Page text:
Barnes & Thornburg LLP has announced the addition of three new partners to its Dallas office, allowing the firm to continue strengthening its corporate litigation, intellectual property, and labor and employment practices.
Three states and three tribes have urged the Ninth Circuit to uphold a lower court decision favoring the Swinomish Indian Tribal Community in its suit against BNSF Railway Co. over shipping crude oil across reservation land, saying federal law doesn’t pre-empt an easement pact and treaty rights are at stake.
Navigators Specialty Insurance Co. has asked a California federal court to affirm that it doesn't have to defend or indemnify Depomed Inc.'s successor in more than three dozen suits over the drugmaker's role in the opioid crisis, saying the policies don't cover opioid-related injuries and "allegedly intentional wrongdoing."
Former Lieff Cabraser Heimann & Bernstein LLP attorney Joseph Saveri's firm doesn't have to pay another plaintiffs firm a $1.2 million referral fee out of his score from settlements in titanium dioxide price-fixing litigation, the Fourth Circuit ruled Monday, finding he'd never agreed to shell out the sum.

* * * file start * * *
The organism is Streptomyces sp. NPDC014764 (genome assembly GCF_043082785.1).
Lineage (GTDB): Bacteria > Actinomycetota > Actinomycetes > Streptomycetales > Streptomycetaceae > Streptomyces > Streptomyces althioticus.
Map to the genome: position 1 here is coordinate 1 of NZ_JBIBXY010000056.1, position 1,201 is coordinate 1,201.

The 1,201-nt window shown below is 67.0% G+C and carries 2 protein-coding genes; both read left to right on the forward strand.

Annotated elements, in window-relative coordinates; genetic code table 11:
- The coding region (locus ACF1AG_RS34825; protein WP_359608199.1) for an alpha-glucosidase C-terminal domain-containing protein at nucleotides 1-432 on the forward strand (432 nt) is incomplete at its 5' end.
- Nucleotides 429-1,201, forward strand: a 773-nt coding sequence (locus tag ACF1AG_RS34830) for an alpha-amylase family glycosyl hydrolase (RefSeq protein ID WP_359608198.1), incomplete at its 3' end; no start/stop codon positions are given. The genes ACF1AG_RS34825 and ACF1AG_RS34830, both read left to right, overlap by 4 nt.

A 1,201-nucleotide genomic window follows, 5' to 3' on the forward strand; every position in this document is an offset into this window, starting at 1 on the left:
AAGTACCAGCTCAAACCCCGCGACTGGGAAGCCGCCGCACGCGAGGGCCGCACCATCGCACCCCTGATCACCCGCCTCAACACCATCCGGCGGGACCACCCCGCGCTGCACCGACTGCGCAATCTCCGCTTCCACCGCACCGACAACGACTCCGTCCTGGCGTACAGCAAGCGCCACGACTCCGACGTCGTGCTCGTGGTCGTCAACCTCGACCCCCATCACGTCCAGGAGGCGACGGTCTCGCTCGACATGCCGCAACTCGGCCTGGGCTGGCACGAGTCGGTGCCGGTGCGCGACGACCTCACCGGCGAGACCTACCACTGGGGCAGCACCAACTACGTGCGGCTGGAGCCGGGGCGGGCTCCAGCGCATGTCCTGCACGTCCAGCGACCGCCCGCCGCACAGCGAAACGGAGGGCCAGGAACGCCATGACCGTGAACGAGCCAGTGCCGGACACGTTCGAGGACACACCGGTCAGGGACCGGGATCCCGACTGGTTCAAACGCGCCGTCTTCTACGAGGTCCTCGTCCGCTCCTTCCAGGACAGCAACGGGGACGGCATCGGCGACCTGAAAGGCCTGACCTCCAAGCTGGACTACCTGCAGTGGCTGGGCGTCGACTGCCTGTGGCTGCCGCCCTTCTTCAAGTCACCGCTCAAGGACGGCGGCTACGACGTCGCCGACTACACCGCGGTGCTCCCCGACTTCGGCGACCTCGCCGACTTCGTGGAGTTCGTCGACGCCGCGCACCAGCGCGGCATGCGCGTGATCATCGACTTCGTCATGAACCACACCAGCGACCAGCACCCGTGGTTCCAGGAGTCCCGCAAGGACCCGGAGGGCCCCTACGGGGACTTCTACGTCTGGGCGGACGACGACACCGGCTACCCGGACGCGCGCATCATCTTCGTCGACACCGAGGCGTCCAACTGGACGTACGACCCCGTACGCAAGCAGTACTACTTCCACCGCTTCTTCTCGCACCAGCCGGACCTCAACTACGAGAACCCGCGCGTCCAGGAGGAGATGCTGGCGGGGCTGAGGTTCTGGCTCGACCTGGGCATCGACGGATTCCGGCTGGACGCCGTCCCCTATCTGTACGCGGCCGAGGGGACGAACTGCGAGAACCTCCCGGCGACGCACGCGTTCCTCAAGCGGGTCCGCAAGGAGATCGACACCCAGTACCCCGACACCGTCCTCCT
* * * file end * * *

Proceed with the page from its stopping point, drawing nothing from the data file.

Starting this year, public companies must adopt the Financial Standards Accounting Board's new lease accounting rules, which eliminate the defined term "capital leases." Lenders and borrowers alike will need to consider taking a new approach to drafting credit agreements, says Brad Boericke of Pepper Hamilton LLP.
Employers generally benefit from drafting agreements that shorten statutes of limitations on employee claims. However, there are several considerations when assessing whether and how to trim the relevant period, say Ann-Elizabeth Ostrager and Courtney Hunter of Sullivan & Cromwell LLP.
Alternative dispute resolution providers have made great strides toward diversity, but recent statistics show there is still work to be done. There are certain steps ADR providers can take to actively recruit more women and minority candidates to serve as arbitrators and mediators, says James Jenkins of the American Arbitration Association.